Tracklisted: Music From The Motion Picture

News / Special Features / Tracklisted / August 4, 2016

Much like the classic mixtape, Tracklisted presents a collection of songs under a selected theme, which you can check out below. Click on the provided Spotify playlist and listen to this week’s arrangement while you read a few words about the selections.

So judging by early reviews…Suicide Squad might be a dud. But despite how low their Rotten Tomatoes score sinks (it’s currently at a nice 31%), they’ll always have quite the soundtrack to look back on, one anchored by chart toppers such as Twenty One Pilots, Skrillex and Panic! At The Disco, but made cool through its wild collaborations — pairing people like Action Bronson and Dan Auerbach together — and informed inclusions (see: Grimes). And for the first time since Guardians of The Galaxy dropped its Awesome Mix: Volume 1, I feel like there’s a shot this soundtrack could CGI explode its way through movie screens and onto the Billboard charts.

That got me thinking. You won’t often find a genre so willing to go general populace in their selections, barring releases like a Fight Club (its grunginess just happened to line up with rock’s elite at the time) or a Pitch Perfect (considering they sing these popular songs). It’s comic book movies and teen movies which both lack the “song-must-meet-plot” filter of more dramatic fare.

Our playlist doesn’t start at crazy, though, it starts with “Star Spangled Man,” quite possibly my favorite musical moment from any superhero film. We have Steve Rogers forced, quite literally, into a song and dance, his beginning contribution to war time morale. But then we move right into “Vindicated,” every scene kid’s super-tune, and one firmly in the “inspired by the film” category. For Spider-Man 2, it would be Dashboard Confessional’s biggest Billboard hit, landing at #2 for alternative tracks, but beyond a music video with clips of Peter Parker and comic book formatting, it only hit on the outskirts of the film’s message.

Our contribution from Suicide Squad is a collaboration between Skrillex and Rick Ross, where they’re certain to drop that film title, and which certainly seems to play up the bombast with which “Jared Leto as The Joker” would imply. A few more notes on my selections:

  • I went more broadly with comic book movies, as to include a cut from Scott Pilgrim and a couple from Watchmen. On the latter, My Chemical Romance certainly didn’t enjoy the “Vindicated” bump as we’ll call it, but “Desolation Row” is certainly better than much of Danger Days. And the Bob Dylan track accompanies yet another of my favorite comic book film moments, that gorgeous intro sequence from Watchmen (which the rest of the film really struggled to match).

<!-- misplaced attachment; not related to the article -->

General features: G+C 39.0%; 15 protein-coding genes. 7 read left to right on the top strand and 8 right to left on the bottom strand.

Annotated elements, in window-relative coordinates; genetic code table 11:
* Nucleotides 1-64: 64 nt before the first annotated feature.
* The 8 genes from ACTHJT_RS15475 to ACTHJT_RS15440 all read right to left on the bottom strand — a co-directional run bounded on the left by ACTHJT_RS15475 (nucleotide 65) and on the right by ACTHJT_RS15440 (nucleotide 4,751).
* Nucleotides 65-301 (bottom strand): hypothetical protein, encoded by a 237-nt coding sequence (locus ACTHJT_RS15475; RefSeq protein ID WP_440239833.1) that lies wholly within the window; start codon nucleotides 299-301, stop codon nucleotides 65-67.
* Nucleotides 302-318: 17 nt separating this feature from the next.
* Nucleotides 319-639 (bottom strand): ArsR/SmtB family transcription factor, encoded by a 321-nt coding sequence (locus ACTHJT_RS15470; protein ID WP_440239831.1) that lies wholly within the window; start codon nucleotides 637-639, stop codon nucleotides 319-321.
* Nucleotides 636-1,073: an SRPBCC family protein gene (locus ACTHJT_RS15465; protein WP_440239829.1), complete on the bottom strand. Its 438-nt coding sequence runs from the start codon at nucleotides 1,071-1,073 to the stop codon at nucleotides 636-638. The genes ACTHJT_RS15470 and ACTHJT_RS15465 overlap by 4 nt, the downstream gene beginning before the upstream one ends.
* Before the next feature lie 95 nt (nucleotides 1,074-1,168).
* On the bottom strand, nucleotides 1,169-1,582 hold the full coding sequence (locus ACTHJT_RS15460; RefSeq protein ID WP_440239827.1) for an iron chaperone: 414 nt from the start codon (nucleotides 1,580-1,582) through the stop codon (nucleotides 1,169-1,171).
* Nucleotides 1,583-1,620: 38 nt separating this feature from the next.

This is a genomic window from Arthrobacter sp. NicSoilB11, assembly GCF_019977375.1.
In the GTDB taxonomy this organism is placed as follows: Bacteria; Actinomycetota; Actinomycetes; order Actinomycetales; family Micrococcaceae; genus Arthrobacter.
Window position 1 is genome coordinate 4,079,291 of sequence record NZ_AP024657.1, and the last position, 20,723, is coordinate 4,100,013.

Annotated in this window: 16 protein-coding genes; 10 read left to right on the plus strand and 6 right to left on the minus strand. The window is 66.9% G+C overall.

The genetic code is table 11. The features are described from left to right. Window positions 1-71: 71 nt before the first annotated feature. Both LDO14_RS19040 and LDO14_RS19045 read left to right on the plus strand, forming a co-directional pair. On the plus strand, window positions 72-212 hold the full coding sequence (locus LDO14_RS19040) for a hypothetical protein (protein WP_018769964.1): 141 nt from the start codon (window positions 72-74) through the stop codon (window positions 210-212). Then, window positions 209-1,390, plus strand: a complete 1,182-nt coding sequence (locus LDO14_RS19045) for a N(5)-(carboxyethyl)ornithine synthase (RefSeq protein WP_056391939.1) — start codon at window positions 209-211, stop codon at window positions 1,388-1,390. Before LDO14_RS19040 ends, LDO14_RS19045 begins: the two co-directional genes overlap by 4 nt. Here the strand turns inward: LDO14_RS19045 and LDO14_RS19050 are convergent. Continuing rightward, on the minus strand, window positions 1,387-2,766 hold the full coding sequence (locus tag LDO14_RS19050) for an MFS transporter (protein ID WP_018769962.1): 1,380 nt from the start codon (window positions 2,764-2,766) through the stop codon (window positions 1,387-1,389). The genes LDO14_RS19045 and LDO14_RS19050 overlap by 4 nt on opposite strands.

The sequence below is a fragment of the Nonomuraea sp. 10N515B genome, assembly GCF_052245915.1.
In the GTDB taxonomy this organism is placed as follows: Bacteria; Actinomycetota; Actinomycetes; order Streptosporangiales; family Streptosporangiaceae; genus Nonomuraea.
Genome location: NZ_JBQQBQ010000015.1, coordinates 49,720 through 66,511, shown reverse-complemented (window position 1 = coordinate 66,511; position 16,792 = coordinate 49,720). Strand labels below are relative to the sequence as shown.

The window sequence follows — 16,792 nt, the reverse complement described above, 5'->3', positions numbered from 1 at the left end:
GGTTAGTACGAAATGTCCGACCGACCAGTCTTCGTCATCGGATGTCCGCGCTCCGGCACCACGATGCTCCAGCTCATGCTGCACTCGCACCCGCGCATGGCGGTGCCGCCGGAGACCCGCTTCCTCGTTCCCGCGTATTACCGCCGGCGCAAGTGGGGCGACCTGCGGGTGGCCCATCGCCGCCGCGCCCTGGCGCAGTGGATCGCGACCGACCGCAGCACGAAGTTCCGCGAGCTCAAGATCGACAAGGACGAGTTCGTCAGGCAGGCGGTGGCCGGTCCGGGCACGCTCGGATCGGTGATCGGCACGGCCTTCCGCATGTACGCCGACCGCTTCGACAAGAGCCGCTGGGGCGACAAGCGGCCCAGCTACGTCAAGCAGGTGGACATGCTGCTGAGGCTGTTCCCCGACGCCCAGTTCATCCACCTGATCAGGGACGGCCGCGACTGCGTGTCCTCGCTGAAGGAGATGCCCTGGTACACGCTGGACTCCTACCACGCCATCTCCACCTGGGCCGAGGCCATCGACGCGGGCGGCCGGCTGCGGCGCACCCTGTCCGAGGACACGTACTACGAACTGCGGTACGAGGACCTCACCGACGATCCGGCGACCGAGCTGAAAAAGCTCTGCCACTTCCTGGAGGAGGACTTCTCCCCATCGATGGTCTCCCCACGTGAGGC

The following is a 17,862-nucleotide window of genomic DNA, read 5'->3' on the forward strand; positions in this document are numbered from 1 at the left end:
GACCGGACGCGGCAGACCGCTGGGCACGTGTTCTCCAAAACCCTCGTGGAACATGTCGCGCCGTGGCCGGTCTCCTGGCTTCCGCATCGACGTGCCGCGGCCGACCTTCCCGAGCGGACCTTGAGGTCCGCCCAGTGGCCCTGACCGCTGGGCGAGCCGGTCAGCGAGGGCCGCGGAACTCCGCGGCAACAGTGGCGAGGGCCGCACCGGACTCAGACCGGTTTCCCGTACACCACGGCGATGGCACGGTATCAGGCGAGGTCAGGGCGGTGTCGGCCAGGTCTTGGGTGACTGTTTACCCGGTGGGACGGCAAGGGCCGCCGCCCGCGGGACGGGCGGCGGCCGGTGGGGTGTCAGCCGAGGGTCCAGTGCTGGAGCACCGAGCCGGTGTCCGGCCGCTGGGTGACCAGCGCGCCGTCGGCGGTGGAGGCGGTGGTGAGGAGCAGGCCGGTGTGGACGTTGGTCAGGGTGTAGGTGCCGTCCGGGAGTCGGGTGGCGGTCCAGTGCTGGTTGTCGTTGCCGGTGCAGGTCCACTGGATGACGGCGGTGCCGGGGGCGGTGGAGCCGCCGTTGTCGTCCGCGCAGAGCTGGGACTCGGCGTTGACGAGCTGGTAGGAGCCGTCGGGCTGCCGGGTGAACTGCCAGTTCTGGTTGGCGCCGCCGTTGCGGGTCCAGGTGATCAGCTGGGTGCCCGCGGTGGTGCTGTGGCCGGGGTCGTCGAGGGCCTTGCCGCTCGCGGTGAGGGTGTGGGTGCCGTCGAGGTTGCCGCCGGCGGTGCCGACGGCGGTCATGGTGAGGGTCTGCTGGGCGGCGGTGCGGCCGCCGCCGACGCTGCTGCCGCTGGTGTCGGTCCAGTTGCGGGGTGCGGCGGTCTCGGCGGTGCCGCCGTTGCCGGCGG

• The Spawn soundtrack has often been compared to Judgement Night in its genre mix and the public reacted in much the same way: it would debut at #7 on the Billboard 200 and would stay on the charts for 25 weeks (sold 500,000 copies). Judgement Night peaked at #17 and put out 4 singles.
  • Redbone’s “Come and Get Your Love” is from Guardians, the tune accompanying that opening title drop, while “Time In A Bottle” is a great cue from X-Men: Days Of Future Past and breakout character Quicksilver.
  • I’ve placed a couple videos below to finish off the list, including the truly ridiculous “What We’re All About” from Sum 41 and Spider-Man. If you’re into Sum 41 deep cuts, this is an extended take on the back half of “Dave’s Possessed Hair/It’s What We’re All About.” Basically, while the original’s rap portion was a fun reward for those listening to the end of Half Hour Of Power (it also leads right into “Ride The Chariot To The Devil”) this was blown out to goofy Limp Bizkit levels. Kudos for working an actual scene from the film into the music video though. The second video is “Batdance,” because…well…obviously it needs to be here. “Shell Shock,” from the animated TMNT feature from a few years back, probably doesn’t need to be here, but it was certainly a cool moment for a kid like me to see Fueled By Ramen handling a film’s music. I can still remember Cute Is What We Aim For playing from a boombox in the film’s background.
  • And “Hero” and “Kiss From A Rose” may seem like silly inclusions, but both were major pop culture moments from their respective years, despite how bad that might appear from a distance.



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Christopher Lantinen
Chris Lantinen is the owner and editor-in-chief of Modern Vinyl. Along with his modest collection of sad sounding records, he collects his share of soundtracks and previously adored indie up-and-comers. Chris is currently a professor of journalism and public relations at Edinboro University in the Erie, Pennsylvania area.






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